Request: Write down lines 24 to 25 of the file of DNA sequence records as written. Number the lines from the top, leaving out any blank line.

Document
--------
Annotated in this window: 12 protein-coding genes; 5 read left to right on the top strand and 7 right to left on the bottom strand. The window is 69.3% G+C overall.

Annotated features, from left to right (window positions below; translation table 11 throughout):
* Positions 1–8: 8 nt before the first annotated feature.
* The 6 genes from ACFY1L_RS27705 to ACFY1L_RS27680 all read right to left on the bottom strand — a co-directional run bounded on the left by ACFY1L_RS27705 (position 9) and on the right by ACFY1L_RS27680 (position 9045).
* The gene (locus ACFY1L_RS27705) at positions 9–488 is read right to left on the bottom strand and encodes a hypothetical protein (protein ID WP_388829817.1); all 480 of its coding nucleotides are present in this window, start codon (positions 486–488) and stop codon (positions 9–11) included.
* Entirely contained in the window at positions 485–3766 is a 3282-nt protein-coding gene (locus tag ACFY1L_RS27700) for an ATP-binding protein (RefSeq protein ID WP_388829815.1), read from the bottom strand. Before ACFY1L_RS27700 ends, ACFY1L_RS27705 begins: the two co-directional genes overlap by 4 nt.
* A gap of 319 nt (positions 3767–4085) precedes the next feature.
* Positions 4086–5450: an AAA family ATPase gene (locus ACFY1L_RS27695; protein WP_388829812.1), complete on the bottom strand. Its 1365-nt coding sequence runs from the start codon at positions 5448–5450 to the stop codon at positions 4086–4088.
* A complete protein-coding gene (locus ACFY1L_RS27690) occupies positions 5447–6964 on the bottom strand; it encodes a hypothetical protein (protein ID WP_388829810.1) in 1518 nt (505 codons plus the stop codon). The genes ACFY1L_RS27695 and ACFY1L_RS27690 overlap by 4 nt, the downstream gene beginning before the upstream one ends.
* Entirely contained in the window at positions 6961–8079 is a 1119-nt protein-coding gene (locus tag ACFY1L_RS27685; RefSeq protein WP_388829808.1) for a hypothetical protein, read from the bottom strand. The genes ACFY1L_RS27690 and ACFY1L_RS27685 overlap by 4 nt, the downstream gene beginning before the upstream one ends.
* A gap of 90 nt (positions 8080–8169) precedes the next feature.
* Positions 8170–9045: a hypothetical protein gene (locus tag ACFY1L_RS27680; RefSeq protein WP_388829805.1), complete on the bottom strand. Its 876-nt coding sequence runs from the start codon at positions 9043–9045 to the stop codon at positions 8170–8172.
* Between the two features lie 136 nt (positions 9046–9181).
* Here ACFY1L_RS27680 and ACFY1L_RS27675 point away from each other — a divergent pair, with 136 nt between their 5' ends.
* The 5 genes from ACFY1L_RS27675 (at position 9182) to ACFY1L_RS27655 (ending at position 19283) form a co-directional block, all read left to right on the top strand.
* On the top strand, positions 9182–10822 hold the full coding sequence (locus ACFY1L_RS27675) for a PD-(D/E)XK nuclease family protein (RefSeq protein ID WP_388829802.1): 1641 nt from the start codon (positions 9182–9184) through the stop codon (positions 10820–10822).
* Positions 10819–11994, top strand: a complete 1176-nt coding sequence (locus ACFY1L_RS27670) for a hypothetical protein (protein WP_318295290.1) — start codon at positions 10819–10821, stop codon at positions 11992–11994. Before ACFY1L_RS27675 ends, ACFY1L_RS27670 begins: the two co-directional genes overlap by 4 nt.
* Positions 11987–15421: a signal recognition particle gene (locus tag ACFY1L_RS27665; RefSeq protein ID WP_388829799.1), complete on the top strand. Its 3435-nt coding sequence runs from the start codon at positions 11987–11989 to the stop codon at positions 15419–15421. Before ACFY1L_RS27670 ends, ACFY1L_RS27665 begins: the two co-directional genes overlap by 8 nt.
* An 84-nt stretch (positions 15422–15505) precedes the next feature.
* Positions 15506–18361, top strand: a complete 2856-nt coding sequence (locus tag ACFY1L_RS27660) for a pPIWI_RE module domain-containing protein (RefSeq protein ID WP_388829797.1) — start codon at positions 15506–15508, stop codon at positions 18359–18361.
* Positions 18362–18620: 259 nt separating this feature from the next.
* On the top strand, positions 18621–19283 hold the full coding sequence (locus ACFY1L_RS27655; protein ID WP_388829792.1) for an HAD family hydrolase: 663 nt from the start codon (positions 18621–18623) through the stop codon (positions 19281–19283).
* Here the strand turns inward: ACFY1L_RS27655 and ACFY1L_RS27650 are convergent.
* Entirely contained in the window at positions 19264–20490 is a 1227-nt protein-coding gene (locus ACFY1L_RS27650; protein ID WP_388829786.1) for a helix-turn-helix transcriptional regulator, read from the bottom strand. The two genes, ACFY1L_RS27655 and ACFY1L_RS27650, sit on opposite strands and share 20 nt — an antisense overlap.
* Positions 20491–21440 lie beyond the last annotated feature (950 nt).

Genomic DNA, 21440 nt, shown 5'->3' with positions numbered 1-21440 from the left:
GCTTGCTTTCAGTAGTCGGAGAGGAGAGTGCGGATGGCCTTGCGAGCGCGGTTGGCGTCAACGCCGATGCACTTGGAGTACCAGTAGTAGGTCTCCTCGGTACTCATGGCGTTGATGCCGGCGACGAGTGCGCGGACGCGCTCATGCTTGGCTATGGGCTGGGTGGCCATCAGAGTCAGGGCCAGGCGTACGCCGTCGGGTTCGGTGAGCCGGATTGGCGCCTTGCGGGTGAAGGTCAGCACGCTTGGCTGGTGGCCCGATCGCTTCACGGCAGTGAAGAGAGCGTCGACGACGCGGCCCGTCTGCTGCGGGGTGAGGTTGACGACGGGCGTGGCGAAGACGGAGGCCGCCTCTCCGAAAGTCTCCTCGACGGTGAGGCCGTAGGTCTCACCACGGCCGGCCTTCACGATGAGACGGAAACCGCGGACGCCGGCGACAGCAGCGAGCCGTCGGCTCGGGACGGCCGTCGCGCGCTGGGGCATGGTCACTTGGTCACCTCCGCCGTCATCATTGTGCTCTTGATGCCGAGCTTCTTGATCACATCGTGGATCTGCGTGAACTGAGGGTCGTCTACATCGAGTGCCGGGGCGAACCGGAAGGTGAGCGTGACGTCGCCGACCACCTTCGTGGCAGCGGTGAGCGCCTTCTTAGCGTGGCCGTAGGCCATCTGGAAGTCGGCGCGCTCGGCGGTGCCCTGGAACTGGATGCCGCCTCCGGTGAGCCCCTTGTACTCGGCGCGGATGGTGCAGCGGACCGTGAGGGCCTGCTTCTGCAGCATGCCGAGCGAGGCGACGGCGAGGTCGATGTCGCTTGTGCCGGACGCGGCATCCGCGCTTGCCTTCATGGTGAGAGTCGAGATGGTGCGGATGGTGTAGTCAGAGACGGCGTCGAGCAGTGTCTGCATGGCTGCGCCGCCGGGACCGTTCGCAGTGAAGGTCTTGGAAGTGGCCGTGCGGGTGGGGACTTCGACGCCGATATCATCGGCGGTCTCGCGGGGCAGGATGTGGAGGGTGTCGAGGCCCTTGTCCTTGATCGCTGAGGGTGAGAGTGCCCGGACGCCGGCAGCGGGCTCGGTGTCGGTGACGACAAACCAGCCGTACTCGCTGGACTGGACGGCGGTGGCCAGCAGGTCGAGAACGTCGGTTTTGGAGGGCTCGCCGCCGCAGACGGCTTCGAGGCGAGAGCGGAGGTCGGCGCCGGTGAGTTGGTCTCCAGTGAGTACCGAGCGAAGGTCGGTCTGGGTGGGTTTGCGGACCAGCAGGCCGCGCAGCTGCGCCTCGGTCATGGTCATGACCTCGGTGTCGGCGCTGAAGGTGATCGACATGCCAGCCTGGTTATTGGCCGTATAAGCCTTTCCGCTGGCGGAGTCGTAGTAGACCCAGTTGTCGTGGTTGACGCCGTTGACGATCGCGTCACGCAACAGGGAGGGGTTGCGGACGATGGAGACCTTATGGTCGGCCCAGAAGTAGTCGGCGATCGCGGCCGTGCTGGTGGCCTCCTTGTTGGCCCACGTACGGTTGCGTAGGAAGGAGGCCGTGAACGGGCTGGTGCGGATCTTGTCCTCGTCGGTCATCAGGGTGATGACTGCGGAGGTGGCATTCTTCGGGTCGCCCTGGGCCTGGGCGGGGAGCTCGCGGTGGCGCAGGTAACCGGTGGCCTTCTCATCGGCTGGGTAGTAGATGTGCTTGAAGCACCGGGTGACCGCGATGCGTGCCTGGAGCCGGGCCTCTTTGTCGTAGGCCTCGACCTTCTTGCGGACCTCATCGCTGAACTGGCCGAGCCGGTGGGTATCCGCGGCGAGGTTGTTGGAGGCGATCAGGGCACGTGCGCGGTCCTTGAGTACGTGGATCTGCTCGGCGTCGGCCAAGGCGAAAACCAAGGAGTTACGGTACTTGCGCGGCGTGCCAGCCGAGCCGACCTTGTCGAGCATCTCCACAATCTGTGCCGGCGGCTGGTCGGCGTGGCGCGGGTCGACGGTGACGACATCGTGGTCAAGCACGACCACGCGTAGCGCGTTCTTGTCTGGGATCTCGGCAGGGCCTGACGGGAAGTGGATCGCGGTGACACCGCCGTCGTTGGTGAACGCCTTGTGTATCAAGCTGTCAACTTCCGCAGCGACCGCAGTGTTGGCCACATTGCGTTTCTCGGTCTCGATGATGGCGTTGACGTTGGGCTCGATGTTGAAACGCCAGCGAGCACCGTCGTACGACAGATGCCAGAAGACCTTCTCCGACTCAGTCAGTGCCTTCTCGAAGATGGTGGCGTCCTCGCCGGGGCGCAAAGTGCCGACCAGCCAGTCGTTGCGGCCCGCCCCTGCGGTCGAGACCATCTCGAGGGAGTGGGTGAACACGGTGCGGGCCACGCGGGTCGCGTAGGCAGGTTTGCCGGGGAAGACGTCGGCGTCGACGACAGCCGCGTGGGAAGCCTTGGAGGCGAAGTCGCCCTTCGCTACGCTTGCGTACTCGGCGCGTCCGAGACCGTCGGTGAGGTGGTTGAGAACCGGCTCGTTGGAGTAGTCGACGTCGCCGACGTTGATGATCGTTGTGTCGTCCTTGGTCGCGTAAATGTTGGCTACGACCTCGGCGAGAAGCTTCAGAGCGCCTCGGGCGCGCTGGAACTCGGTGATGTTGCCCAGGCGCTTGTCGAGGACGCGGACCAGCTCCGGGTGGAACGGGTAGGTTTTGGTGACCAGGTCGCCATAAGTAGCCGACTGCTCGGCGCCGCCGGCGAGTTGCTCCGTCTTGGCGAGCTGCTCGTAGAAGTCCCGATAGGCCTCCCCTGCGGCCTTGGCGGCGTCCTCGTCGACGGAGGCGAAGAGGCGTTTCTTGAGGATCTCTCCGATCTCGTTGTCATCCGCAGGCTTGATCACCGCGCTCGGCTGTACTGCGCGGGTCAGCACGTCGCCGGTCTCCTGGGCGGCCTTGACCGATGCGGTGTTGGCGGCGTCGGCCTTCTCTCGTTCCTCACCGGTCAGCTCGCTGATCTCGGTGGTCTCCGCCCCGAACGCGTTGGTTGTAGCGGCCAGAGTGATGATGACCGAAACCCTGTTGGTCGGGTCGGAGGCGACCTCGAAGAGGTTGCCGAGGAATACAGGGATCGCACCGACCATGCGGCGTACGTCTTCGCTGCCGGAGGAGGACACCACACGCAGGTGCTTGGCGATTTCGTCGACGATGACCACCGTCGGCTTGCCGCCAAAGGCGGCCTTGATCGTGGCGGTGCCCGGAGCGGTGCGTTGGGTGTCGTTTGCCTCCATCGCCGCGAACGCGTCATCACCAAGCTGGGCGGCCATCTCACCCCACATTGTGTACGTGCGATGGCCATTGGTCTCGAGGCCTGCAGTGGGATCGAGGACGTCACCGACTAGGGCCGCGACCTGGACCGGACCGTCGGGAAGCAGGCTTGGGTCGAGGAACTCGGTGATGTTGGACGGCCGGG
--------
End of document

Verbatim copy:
* Entirely contained in the window at positions 19264–20490 is a 1227-nt protein-coding gene (locus ACFY1L_RS27650; protein ID WP_388829786.1) for a helix-turn-helix transcriptional regulator, read from the bottom strand. The two genes, ACFY1L_RS27655 and ACFY1L_RS27650, sit on opposite strands and share 20 nt — an antisense overlap.
* Positions 20491–21440 lie beyond the last annotated feature (950 nt).